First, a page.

Best actress Oscar nomination a dream says Saoirse Ronan
Saoirse Ronan has said her best actress Oscar nomination has been a dream.
As Irish actors, movies, directors and writers took centre stage in the short-list, the two-time nominee described Brooklyn as the most personal and toughest movie she has made in her relatively short career.
"When we made Brooklyn, we had no idea of what was to come," she said.
"It is the most personal film I have ever done, the hardest one too."
Ronan, nominated for the best in class along with Michael Fassbender who was short-listed for best actor for his portrayal of Steve Jobs, said it was a honour to represent Brooklyn, based on the Colm Toibin novel.
"This has all been a dream. To see how the film has been embraced has been heartwarming," she said.
"Thank you so very much to the Academy - you are a group of people I respect greatly and to be recognised by you means so much. Thank you."
One of the surprises was Lenny Abrahamson's nod for best director for Room, while Emma Donoghue, author of the novel, was also nominated for her adaptation of her book for the big screen.
Both Room and Brooklyn were nominated for best picture but face a tough task to sway the judges.
Donoghue welcomed the four nominations for the film, adding "hard to type while shaking".
The Irish Film Board-supported productions secured a total of seven nominations, including the short film Stutterer, which launched D ublin writer/director Benjamin Cleary into the running for best live action short.
It promoted the New York Times to post the #OscarsSoIrish.
Heather Humphreys, Minister for Arts, Heritage and the Gaeltacht, said it was an amazing success for the nominees and wished them luck.
"These Oscar nominations further enhance our reputation in the film industry internationally," she said.
"To be nominated for an Oscar is wonderful recognition from your peers in the entertainment and film industry of incredible talent and ability, and it is fantastic to see Irish talent receiving this recognition. I am sure that these nominations will give the entire film sector here a boost."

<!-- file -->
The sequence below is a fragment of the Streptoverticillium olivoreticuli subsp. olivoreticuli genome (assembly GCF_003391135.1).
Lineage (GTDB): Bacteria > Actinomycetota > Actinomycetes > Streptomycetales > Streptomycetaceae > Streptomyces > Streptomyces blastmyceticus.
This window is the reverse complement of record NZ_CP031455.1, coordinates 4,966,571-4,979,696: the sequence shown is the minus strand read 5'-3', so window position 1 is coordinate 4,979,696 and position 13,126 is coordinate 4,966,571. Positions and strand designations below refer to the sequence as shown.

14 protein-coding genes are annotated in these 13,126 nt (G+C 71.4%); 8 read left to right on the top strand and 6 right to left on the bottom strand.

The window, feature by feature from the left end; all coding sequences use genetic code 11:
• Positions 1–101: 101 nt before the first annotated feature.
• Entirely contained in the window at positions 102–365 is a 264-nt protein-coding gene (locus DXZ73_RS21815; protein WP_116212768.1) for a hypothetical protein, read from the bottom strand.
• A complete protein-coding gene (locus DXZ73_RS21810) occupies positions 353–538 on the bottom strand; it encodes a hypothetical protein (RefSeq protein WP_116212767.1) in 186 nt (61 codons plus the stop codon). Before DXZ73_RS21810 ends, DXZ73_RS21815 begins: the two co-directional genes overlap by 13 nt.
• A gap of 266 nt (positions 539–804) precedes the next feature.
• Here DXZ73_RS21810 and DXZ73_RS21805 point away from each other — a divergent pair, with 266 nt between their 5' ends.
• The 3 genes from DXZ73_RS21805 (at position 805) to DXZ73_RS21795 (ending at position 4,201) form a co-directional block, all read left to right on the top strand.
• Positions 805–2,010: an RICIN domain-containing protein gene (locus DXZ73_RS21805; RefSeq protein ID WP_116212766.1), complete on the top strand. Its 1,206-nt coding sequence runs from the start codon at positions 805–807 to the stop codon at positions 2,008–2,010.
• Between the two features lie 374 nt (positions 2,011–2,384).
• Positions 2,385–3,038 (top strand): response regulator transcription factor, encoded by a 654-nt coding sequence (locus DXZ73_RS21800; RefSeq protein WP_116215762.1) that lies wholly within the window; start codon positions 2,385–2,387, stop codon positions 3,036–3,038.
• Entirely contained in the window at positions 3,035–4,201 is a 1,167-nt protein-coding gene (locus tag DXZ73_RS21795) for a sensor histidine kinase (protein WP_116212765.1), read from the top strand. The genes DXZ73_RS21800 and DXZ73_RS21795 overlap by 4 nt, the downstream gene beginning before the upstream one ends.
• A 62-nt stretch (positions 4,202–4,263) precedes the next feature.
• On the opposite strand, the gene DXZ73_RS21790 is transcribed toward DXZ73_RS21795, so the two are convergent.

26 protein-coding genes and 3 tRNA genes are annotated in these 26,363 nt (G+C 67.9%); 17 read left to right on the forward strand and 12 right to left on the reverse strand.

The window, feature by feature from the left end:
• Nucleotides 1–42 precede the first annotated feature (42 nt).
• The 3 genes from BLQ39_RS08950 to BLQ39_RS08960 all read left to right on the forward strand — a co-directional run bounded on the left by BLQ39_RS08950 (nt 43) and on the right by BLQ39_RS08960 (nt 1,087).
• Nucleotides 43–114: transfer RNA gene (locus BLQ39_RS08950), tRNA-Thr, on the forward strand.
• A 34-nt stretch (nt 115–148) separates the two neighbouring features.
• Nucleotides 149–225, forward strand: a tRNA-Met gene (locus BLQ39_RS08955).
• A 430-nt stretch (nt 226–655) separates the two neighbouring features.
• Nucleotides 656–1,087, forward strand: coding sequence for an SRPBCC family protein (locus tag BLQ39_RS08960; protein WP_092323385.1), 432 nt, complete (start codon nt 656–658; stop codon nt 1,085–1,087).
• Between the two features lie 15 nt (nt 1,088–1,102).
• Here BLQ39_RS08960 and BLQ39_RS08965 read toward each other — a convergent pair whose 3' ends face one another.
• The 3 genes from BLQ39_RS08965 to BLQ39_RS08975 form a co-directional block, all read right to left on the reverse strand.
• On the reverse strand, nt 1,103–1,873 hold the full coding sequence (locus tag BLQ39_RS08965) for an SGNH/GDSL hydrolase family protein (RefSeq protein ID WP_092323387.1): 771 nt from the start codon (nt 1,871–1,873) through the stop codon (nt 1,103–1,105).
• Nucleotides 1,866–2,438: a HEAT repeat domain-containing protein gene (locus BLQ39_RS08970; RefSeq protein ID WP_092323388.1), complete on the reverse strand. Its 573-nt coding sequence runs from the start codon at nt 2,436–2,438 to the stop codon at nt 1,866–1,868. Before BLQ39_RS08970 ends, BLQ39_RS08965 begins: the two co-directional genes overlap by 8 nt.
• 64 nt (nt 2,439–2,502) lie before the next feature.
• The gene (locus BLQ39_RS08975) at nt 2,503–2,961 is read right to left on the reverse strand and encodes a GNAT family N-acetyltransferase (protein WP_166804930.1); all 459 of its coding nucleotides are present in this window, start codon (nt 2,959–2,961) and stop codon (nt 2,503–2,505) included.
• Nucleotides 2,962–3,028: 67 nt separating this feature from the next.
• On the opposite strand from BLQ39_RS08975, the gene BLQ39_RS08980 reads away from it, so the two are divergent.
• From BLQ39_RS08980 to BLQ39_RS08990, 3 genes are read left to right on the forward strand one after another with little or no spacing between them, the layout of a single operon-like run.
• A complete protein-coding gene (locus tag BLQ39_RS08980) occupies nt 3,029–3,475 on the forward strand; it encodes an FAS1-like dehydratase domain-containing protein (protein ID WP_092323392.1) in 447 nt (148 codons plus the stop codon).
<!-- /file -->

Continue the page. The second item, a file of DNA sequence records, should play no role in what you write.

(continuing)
The nominations are headed by The Revenant with 12 chances of an Oscar while Mad Max: Fury Road got 10 mentions.
The Academy Awards ceremony takes place in Los Angeles on February 28.
The nominations mark the second time 21-year-old Saoirse Ronan has been up for an Oscar at a relatively young age after missing out for her supporting role in Atonement when she was 13.
She faces tough competition from Cate Blanchett, Brie Larson, Jennifer Lawrence and Charlotte Rampling.
Fassbender was last in the running when he was nominated for his supporting role in 12 Years A Slave.
Critics suggest he is up against it with Leonardo DiCaprio hotly tipped to bag the award for The Revenant, while Eddie Redmayne, who has enjoyed plaudits for The Danish Girl, is also in the race with Matt Damon and Bryan Cranston.
President Michael D Higgins congratulated the Irish nominees for the unprecedented showing.
"This year's Oscars' short-list is a remarkable testimony of the vitality and diversity of the talent available to the Irish film industry," he said.
"To have Irish nominees represented in several categories indicates the depth of the international recognition for the talent that now exists.
"Ireland has an accomplished film community, making us an attractive location. The Irish people are getting a great return from the investment in film in terms of first class highly skilled jobs and an enhanced international reputation."